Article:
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Walts, posers & wannabes (merged)

Somebody with issues wandering around pretending to be a vet and maybe getting a free beer out of it is one thing, scamming $200,000 is worthy of hearty disdain. Plus this is the character he developed for his channel. Boring just does not sell in this day and age.
His This Old Crackhouse videos, in which he pours good money after bad to repair a crackhouse bought at an auction, are of him not in character.
Not just stolen valor . . .

Not just stolen valor . . .

As I was interested to see if there were similar cases that came to the attention of a US Attorney, I did a search "Stolen valor" - Department of Justice Search Results

There's quite a few, but this one, from earlier this year, caught my attention.

Canadian Man Charged with Stolen Valor and Forging Military Discharge Paperwork​

Tuesday, April 25, 2023

U.S. Attorney's Office, Northern District of New York
PLATTSBURGH, NEW YORK – Randall J. Montour, age 44, a resident of Cornwall, Ontario, was arrested and charged today for violating the Stolen Valor Act of 2013 and for falsifying his military discharge certificate. United States Attorney Carla B. Freedman and United States Marshal David L. McNulty made the announcement.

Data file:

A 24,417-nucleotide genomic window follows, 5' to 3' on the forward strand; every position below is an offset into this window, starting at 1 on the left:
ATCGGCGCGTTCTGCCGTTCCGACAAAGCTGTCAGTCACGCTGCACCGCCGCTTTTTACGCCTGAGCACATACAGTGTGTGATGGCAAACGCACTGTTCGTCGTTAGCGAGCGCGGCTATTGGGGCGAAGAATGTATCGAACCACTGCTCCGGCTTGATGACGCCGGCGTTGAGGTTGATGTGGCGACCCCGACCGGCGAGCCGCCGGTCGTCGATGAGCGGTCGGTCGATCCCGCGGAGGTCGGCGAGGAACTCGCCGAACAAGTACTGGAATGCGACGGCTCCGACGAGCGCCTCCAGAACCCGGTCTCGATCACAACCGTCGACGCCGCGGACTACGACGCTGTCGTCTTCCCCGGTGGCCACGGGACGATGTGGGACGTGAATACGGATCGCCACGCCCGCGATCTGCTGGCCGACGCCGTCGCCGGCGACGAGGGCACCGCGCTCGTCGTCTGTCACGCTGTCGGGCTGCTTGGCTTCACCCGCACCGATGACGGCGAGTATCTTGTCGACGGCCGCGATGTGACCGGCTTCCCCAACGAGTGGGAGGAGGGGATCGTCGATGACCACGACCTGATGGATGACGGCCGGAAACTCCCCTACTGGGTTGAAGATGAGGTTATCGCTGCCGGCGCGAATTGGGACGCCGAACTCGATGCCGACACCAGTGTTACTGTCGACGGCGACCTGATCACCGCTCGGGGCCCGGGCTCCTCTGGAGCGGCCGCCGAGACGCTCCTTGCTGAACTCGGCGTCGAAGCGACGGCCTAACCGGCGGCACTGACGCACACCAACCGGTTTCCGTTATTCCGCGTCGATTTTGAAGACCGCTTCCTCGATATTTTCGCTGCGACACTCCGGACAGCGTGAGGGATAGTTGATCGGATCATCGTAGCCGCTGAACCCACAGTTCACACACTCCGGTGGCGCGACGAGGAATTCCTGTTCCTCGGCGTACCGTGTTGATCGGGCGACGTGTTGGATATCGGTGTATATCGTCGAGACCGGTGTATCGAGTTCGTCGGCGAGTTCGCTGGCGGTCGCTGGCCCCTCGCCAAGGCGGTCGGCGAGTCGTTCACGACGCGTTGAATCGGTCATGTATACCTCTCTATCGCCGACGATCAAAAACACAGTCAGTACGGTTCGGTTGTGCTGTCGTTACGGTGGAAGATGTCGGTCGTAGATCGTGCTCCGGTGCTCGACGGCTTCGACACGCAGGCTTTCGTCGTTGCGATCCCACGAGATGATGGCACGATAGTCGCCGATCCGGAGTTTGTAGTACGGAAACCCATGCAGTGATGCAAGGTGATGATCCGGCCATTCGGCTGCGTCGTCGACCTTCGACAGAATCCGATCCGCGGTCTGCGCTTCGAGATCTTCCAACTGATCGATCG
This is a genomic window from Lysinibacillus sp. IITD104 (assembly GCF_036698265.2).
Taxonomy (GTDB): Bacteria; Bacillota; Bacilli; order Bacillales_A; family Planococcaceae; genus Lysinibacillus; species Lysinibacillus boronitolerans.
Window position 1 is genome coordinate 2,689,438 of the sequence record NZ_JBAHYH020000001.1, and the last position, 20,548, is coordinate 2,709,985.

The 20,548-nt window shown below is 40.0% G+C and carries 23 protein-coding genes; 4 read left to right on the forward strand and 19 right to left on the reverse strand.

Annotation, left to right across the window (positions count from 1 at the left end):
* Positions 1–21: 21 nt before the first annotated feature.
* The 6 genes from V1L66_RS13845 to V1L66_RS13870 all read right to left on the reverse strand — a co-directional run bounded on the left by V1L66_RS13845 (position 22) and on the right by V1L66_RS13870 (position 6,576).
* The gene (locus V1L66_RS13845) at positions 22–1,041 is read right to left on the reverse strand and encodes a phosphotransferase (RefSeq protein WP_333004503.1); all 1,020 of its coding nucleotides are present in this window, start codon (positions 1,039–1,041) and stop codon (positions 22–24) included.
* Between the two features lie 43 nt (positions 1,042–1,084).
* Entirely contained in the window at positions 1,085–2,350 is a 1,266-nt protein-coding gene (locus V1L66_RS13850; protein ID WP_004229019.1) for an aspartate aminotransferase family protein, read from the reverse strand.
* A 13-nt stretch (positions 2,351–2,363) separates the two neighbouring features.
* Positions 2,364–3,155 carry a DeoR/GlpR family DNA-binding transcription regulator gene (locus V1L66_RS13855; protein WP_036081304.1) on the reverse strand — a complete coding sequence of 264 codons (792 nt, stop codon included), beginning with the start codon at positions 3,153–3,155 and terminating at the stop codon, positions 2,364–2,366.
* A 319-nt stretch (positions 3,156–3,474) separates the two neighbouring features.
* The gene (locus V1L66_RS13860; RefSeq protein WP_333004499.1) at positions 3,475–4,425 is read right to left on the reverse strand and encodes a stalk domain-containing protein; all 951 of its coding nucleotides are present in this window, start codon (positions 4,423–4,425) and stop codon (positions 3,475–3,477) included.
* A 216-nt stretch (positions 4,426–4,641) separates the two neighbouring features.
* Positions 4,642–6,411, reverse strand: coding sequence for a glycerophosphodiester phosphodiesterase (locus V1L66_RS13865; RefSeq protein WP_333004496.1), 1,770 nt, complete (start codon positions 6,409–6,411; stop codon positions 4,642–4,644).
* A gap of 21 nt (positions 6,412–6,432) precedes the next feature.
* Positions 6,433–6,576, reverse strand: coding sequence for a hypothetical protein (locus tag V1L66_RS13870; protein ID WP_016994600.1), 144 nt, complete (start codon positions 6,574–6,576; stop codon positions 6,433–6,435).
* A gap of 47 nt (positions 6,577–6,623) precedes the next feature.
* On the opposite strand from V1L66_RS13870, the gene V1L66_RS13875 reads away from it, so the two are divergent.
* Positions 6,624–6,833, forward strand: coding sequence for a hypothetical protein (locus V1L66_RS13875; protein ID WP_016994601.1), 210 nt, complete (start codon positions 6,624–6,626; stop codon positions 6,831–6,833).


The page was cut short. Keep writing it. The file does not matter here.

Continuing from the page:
Montour was charged by complaint and made his initial appearance in Plattsburgh, before United States Magistrate Judge Gary L. Favro. Montour was released pending a further court appearance.

The complaint alleges that Montour falsely altered his Certificate of Release or Discharge from Active Duty, Form DD-214, to reflect he received an honorable discharge from the United States Air Force and that he earned numerous decorations, medals, badges, citations or campaign ribbons, including the Purple Heart. The complaint further alleges that on three occasions, Montour used his altered Form DD-214 to purchase Purple Heart recipient license plates from the New York State Department of Motor Vehicles, which he then affixed to his vehicle.

Military records show, however, that Montour served in the United States Air Force from 1999 until he was court-martialed in 2000 for impersonating an officer and making threats. Montour received a bad-conduct discharge and was separated from the Air Force on June 18, 2001. He is not a Purple Heart recipient.

The charges in the complaint are merely accusations. The defendant is presumed innocent unless and until proven guilty.

The charges filed against Montour carry up to 1 year in jail, a fine of up to $100,000, and a term of supervised release of up to 1 year. A defendant’s sentence is imposed by a judge based on the particular statute the defendant is charged with violating, the U.S. Sentencing Guidelines, and other factors.

The United States Marshals Service is investigating the case with assistance from the United States Air Force Office of Special Investigations (OSI), Homeland Security Investigations (HSI), U.S. Customs and Border Protection (CBP) and the New York State Department of Motor Vehicles. Assistant U.S. Attorney Douglas G. Collyer is prosecuting the case.

Updated April 25, 2023